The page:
Secularization and Welsh Religiosity

  • Paul Chambers


Secularization and structural differentiation are key concepts in the analysis of religion in contemporary Europe, not least because they constitute both the conditions under which religion increasingly operates and the pervasive backdrop to any contemporary discussion of religion and religious institutions. While some commentators have sought to deny the existence of secularization (Stark 1999) it is clear that modern societies are more secular than they used to be (Bruce 2002, 63–73). Compared to the past religion has measurably lost social significance within the public sphere and has progressively shifted to the margins where it continues to persist, albeit under conditions of structural differentiation. Private religiosity may endure and in certain national contexts religious institutions may continue to exert considerable influence on the public sphere relative to other national contexts. Nevertheless, the underlying patterns are evident in Western societies and this is particularly so in Wales, a country customarily associated with a strong identification with religion but where the influence of religious institutions is diminishing rapidly as they have become progressively disengaged from Welsh society.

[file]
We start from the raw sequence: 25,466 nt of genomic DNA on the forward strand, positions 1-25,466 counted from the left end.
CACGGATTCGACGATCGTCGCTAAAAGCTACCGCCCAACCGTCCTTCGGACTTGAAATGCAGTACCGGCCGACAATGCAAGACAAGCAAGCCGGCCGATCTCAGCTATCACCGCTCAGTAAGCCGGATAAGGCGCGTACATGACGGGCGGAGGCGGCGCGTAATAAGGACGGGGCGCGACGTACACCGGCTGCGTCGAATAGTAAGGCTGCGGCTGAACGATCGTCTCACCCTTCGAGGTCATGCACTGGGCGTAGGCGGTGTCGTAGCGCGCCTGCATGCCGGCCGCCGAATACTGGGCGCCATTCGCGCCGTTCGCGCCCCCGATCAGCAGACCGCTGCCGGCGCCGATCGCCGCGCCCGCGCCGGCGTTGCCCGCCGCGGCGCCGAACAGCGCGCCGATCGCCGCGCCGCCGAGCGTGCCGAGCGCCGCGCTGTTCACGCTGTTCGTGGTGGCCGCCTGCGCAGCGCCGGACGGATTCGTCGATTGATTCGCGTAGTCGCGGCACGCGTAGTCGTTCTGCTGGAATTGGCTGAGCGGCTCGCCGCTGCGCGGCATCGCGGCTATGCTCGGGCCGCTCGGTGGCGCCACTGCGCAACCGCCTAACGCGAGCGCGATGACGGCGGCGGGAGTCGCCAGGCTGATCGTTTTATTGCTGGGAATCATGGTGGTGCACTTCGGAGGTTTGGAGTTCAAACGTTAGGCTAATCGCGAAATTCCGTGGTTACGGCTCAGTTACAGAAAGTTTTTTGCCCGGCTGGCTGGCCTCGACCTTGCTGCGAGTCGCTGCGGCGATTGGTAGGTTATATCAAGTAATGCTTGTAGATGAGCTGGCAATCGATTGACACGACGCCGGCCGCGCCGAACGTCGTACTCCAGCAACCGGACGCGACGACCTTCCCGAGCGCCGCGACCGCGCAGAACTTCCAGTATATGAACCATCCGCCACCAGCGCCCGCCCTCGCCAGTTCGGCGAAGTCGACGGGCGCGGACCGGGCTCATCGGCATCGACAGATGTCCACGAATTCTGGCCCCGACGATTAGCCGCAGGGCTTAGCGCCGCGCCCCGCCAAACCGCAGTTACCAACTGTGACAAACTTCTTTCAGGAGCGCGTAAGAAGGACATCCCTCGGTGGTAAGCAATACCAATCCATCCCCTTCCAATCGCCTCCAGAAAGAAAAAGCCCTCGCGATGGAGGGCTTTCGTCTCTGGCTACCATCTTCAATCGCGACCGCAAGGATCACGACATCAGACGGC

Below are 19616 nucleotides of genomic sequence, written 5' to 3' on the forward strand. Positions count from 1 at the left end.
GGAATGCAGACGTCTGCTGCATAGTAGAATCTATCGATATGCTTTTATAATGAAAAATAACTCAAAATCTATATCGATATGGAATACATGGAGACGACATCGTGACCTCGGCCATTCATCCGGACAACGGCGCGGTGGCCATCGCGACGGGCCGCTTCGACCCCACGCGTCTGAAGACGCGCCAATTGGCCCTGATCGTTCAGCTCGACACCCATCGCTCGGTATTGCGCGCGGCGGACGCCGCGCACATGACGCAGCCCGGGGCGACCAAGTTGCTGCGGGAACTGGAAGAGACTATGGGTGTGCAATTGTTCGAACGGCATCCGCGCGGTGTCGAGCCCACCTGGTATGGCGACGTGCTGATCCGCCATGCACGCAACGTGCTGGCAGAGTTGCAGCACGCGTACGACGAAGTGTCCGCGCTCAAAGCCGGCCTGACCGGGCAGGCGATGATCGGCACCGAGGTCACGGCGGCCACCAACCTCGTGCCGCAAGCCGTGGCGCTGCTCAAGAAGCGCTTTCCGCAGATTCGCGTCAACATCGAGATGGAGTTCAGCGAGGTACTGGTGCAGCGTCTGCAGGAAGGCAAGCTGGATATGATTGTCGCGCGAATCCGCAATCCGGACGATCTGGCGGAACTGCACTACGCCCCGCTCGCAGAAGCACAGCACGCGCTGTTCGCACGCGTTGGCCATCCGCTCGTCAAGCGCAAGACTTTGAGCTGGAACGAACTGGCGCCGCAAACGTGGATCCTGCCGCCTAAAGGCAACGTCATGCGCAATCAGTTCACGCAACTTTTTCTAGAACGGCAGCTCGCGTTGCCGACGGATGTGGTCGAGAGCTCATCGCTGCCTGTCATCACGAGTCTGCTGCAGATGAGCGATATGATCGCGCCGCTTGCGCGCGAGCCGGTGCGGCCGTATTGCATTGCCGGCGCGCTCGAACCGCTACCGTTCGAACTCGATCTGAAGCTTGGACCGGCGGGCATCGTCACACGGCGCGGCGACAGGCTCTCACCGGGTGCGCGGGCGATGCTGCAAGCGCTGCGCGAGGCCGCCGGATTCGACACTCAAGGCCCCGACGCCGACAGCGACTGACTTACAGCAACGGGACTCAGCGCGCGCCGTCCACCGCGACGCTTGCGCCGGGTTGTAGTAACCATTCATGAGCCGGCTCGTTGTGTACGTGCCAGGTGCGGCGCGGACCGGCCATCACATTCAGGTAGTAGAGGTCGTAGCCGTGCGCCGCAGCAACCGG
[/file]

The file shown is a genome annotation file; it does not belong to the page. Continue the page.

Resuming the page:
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© VS Verlag für Sozialwissenschaften | GWV Fachverlage GmbH, Wiesbaden 2006

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  • Paul Chambers

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